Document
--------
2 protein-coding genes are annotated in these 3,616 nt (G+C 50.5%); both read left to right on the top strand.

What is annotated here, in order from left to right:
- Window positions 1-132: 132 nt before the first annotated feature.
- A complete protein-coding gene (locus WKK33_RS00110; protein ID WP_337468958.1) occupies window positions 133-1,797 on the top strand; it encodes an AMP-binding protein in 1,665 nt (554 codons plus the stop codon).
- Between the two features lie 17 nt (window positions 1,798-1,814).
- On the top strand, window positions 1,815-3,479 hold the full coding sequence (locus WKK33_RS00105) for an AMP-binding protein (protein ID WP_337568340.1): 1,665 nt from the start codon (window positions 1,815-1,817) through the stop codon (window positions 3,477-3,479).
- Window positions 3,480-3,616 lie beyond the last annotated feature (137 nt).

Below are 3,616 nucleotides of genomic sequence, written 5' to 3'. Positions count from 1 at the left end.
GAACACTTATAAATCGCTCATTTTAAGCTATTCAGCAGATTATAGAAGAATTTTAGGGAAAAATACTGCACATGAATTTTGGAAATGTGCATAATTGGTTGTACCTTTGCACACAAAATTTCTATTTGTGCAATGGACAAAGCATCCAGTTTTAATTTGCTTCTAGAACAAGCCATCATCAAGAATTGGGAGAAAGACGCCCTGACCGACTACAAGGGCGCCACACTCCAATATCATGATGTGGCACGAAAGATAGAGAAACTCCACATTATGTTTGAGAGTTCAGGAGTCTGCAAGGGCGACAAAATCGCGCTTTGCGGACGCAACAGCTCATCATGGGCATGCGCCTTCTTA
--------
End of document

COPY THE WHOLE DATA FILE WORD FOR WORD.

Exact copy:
2 protein-coding genes are annotated in these 3,616 nt (G+C 50.5%); both read left to right on the top strand.

What is annotated here, in order from left to right:
- Window positions 1-132: 132 nt before the first annotated feature.
- A complete protein-coding gene (locus WKK33_RS00110; protein ID WP_337468958.1) occupies window positions 133-1,797 on the top strand; it encodes an AMP-binding protein in 1,665 nt (554 codons plus the stop codon).
- Between the two features lie 17 nt (window positions 1,798-1,814).
- On the top strand, window positions 1,815-3,479 hold the full coding sequence (locus WKK33_RS00105) for an AMP-binding protein (protein ID WP_337568340.1): 1,665 nt from the start codon (window positions 1,815-1,817) through the stop codon (window positions 3,477-3,479).
- Window positions 3,480-3,616 lie beyond the last annotated feature (137 nt).

Below are 3,616 nucleotides of genomic sequence, written 5' to 3'. Positions count from 1 at the left end.
GAACACTTATAAATCGCTCATTTTAAGCTATTCAGCAGATTATAGAAGAATTTTAGGGAAAAATACTGCACATGAATTTTGGAAATGTGCATAATTGGTTGTACCTTTGCACACAAAATTTCTATTTGTGCAATGGACAAAGCATCCAGTTTTAATTTGCTTCTAGAACAAGCCATCATCAAGAATTGGGAGAAAGACGCCCTGACCGACTACAAGGGCGCCACACTCCAATATCATGATGTGGCACGAAAGATAGAGAAACTCCACATTATGTTTGAGAGTTCAGGAGTCTGCAAGGGCGACAAAATCGCGCTTTGCGGACGCAACAGCTCATCATGGGCATGCGCCTTCTTA